A fresh look at surfing in Mexico

Ripping Mexican surfer Diego Cadena gets tubed while filming for the upcoming surf doc, Gone. Photo: A. Fuentevilla

Ripping Mexican surfer Diego Cadena gets tubed while filming for the upcoming surf doc "Gone." Photo courtesy A. Fuentevilla

Mark Kronemeyer is a Mexican-American surf filmmaker who splits his time living between Mazatlan and Los Cabos. His first surf film, "Rumors," released in 2011, gained instant acclaim and showed surfers and surf fans alike unseen and incredible waves never before filmed in Mexico as well as spotlighting a handful of incredibly talented Mexican surfers along the way. Kronemeyer's new film, "Gone," aims to continue his documentation and celebration of Mexican surfing and surfers while also showing the trials and tribulations of what it takes to score in the many wave-rich regions of mainland Mexico and the Baja peninsula. We sat down with the man behind "Gone" to get the scoop on his latest cinematic effort.

What is your history with making Mexico-based surf films?
I started traveling and filming in Mexico at a young age, and being from there made it easier to jump on trips all over the country whenever the waves were pumping. Documenting these trips led to my first surf film, "Rumors," which showcased some of Mexico’s best unknown talent along with some elite surfers.

Up and coming Mexican surfer Alex Chacon blast an air. Photo: A. Fuentevilla

Up-and-coming Mexican surfer Alex Chacon blasts an air. Photo courtesy A. Fuentevilla

What are the most common misconceptions about Mexican surfing?
I think most of all is the level of surfing; there are a lot of kids in Mexico with enormous talent. Mexico doesn’t have a lot of opportunities for up-and-coming surfing professionals, so they get very little exposure. It leads people to think there isn’t much going on, but anyone who’s spent a bit of time here knows there is! Another thing that people worry about are the safety concerns, the common perception is that it’s unsafe to go surfing in Mexico. That’s of course not all true. When people finally make their way here, they are surprised to find something completely different.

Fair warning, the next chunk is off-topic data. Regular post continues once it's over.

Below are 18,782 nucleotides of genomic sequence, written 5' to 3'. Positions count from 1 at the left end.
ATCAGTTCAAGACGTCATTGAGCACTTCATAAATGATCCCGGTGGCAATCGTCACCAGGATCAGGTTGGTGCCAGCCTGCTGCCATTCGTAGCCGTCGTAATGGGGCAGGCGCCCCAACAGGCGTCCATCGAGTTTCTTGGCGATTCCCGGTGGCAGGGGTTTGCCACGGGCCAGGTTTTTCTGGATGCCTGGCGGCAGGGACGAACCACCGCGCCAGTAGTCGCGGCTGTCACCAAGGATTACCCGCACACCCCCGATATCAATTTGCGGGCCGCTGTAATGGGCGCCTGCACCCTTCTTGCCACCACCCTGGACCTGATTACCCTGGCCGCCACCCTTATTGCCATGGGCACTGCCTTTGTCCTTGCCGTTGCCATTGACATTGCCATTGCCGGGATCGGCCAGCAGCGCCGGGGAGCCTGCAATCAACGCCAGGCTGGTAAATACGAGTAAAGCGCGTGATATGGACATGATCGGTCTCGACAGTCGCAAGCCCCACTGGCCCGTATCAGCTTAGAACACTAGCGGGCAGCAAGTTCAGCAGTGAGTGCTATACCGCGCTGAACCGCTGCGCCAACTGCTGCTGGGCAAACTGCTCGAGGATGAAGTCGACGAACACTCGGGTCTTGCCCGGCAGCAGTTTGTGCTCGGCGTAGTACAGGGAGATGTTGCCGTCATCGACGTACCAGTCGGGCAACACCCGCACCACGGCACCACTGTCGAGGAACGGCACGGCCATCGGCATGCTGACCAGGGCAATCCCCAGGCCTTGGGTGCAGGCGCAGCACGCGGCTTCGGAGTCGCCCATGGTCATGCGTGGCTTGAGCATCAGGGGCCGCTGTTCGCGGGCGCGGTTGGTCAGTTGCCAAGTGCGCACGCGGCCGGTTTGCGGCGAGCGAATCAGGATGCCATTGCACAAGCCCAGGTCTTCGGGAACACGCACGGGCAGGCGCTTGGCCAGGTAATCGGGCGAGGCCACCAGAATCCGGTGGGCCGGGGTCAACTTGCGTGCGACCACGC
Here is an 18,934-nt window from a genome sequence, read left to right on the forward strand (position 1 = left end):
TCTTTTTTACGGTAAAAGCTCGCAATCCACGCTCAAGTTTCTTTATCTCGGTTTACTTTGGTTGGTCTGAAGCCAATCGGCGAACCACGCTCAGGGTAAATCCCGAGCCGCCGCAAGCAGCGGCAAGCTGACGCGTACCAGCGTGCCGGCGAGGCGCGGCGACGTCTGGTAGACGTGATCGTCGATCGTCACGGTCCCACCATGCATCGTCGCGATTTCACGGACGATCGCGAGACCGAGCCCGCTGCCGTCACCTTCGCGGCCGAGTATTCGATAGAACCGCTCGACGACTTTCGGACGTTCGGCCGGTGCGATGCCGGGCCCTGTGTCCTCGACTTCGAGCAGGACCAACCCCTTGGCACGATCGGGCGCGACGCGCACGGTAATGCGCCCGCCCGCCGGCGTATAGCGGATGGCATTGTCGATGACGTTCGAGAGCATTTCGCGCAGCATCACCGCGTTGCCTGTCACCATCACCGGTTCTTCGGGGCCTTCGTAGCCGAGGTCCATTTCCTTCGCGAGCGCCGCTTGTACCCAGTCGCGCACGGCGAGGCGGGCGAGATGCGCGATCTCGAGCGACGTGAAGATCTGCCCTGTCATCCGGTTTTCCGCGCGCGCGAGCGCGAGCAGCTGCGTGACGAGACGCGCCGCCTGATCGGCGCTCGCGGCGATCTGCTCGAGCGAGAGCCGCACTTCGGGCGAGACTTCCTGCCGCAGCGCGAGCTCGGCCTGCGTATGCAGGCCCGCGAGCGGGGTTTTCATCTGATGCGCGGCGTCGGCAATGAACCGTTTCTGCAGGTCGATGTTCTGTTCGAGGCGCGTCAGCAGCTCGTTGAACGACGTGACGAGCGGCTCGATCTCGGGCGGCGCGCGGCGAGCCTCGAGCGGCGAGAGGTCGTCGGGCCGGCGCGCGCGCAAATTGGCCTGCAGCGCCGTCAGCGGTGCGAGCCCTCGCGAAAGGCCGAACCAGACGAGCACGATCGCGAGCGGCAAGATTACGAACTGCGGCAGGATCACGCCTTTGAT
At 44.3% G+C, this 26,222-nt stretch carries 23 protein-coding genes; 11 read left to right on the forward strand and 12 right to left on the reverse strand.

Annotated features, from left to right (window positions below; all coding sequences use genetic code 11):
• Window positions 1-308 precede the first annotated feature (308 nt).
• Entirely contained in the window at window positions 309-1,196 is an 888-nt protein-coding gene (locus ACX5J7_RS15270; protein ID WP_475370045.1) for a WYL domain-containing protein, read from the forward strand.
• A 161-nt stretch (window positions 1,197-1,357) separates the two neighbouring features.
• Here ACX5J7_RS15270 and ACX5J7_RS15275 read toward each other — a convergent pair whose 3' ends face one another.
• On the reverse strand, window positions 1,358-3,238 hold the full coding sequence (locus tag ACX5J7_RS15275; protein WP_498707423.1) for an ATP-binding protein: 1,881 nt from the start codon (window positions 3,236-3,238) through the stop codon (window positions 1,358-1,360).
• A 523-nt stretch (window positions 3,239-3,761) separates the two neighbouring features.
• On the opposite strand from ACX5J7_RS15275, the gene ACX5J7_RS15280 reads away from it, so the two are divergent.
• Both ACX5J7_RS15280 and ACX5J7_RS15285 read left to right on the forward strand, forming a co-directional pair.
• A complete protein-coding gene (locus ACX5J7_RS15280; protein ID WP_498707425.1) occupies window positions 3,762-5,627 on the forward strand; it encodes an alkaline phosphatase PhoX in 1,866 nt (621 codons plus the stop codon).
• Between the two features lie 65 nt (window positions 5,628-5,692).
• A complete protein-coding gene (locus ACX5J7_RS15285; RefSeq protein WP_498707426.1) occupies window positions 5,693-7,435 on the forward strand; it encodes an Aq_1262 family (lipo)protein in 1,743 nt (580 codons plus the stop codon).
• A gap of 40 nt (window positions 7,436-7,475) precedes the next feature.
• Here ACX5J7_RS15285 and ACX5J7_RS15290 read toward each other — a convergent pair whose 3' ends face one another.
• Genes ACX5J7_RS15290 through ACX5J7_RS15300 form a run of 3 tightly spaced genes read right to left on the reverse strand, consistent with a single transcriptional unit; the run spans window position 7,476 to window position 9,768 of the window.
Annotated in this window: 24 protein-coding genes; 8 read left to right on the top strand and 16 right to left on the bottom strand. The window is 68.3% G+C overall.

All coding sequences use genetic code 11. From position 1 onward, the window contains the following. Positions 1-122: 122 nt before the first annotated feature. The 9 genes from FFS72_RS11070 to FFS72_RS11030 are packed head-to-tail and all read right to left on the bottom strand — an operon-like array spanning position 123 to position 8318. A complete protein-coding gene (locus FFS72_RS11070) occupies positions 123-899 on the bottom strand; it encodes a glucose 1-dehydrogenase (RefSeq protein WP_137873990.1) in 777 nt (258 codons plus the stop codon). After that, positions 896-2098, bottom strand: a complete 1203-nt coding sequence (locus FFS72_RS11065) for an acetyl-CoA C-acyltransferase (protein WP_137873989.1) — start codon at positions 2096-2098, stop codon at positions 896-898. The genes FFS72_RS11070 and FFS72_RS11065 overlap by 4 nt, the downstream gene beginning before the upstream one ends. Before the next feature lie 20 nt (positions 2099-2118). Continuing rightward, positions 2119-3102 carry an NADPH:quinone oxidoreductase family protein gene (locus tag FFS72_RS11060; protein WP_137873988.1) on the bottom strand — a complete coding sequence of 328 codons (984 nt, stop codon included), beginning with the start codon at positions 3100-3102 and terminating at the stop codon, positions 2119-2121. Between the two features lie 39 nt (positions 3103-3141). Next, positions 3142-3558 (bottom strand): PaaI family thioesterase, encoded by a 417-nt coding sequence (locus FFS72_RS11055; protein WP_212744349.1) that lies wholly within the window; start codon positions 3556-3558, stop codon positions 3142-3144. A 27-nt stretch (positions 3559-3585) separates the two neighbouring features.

Tell us about the process of making your latest film, "Gone."
Filming through Mexico is always an adventure, and nothing is ever set or planned. "Gone" is shot as a documentary-style film, making our decisions based on swell direction, tides, and spots accessible for that specific day. This film is mostly based on sessions, which makes the surfers more relaxed and that's when their best surfing shows.

Where was "Gone" filmed?
This film is shot through all of Mexico, starting in Baja and ending in Oaxaca. It was shot at some very famous and a few totally unknown breaks.

Salina Cruz is a Mexican hot spot that keeps on providing insane action. Photo: A. Fuentevilla

Salina Cruz is a Mexican hot spot that keeps on providing insane action. Photo courtesy A. Fuentevilla

Who are the standouts in this film?
Diego Cadena, Nils Schweizer, Brian Conley, Stosh Lindsey, Alex Chacon, and Oscar Moncada, along with a few of their friends and some travelling pros.

What is the future of Mexican surfing looking like?
The future of Mexican surfing really depends on how well we are able to get organized. One of the major setbacks that has always happened in Mexican surfing (and all sports, for that matter) is that we aren’t able to launch any solid programs that effectively groom and manage talent. Things like the NSSA and other leagues like that don’t exist here, so until we have something similar we won’t really see any radical changes.

What keeps you excited about filming and documenting surfing in Mexico?
Our coastline changes every year due to all the hurricanes and big swells we get; this gets me amped on filming because you never know what the wave or new sandbar is going to do. Looking for new angles and filming high-performance surfing in Mexico is also a big motivation.

All roads lead to waves in Baja. Photo: A. Fuentevilla

All roads lead to waves in Baja. Photo courtesy A. Fuentevilla

What do you want the viewer to feel after they watch the movie?
To get out there and be stoked about life and surfing.

For more info and updates for "Gone" by Pargo Media, check out www.gonefilm.tv.

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